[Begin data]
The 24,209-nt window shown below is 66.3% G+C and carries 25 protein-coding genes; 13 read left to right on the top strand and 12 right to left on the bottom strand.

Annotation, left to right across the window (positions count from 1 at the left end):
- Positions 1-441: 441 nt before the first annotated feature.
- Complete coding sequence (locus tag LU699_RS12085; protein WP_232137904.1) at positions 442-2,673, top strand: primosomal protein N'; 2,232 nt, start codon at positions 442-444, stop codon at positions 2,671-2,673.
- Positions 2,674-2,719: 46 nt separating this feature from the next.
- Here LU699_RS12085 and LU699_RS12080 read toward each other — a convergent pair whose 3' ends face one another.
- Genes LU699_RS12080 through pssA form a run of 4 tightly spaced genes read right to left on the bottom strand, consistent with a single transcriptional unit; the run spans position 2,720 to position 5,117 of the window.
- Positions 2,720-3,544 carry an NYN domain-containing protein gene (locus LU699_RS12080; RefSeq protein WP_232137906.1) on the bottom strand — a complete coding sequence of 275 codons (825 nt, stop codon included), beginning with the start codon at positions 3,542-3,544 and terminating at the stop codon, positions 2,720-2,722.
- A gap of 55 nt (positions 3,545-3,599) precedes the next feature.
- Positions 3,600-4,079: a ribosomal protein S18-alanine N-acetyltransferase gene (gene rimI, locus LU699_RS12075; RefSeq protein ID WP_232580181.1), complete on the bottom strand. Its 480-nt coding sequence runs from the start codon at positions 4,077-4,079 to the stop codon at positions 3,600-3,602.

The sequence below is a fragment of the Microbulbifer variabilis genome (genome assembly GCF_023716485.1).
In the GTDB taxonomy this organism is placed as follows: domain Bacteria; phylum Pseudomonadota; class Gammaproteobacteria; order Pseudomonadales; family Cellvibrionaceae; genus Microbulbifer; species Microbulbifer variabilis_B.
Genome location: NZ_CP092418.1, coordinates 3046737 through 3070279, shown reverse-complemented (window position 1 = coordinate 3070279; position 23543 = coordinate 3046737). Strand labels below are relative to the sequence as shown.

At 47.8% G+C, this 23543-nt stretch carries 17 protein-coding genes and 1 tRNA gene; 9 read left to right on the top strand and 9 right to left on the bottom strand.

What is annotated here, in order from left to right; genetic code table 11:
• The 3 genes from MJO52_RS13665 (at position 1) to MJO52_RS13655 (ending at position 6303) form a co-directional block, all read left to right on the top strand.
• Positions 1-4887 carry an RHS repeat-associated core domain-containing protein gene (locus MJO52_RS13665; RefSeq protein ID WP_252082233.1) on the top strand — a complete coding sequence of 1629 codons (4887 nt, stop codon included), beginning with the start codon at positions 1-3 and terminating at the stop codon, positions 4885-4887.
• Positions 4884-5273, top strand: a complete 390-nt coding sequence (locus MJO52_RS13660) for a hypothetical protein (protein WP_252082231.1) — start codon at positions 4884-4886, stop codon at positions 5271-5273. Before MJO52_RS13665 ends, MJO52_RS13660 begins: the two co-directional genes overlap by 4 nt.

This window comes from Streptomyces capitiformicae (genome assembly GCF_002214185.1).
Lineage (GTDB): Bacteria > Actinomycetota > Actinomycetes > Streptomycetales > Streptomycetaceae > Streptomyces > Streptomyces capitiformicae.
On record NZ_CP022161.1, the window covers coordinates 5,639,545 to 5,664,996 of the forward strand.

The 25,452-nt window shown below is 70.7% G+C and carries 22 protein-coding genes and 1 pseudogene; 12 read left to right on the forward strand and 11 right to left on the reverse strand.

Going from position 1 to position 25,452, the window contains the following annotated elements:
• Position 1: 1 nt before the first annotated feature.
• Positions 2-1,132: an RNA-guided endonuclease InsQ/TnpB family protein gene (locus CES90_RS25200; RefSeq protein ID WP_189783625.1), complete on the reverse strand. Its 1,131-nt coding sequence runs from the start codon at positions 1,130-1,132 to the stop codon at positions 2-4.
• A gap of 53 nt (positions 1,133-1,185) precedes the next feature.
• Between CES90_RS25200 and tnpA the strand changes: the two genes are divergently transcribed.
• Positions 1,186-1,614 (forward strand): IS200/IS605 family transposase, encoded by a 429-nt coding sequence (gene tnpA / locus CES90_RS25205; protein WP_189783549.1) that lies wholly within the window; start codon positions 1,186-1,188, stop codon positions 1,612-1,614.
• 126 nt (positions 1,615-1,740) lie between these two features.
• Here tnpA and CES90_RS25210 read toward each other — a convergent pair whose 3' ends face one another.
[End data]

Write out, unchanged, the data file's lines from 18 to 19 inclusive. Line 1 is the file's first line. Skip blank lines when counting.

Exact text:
• Positions 4884-5273, top strand: a complete 390-nt coding sequence (locus MJO52_RS13660) for a hypothetical protein (protein WP_252082231.1) — start codon at positions 4884-4886, stop codon at positions 5271-5273. Before MJO52_RS13665 ends, MJO52_RS13660 begins: the two co-directional genes overlap by 4 nt.

This window comes from Streptomyces capitiformicae (genome assembly GCF_002214185.1).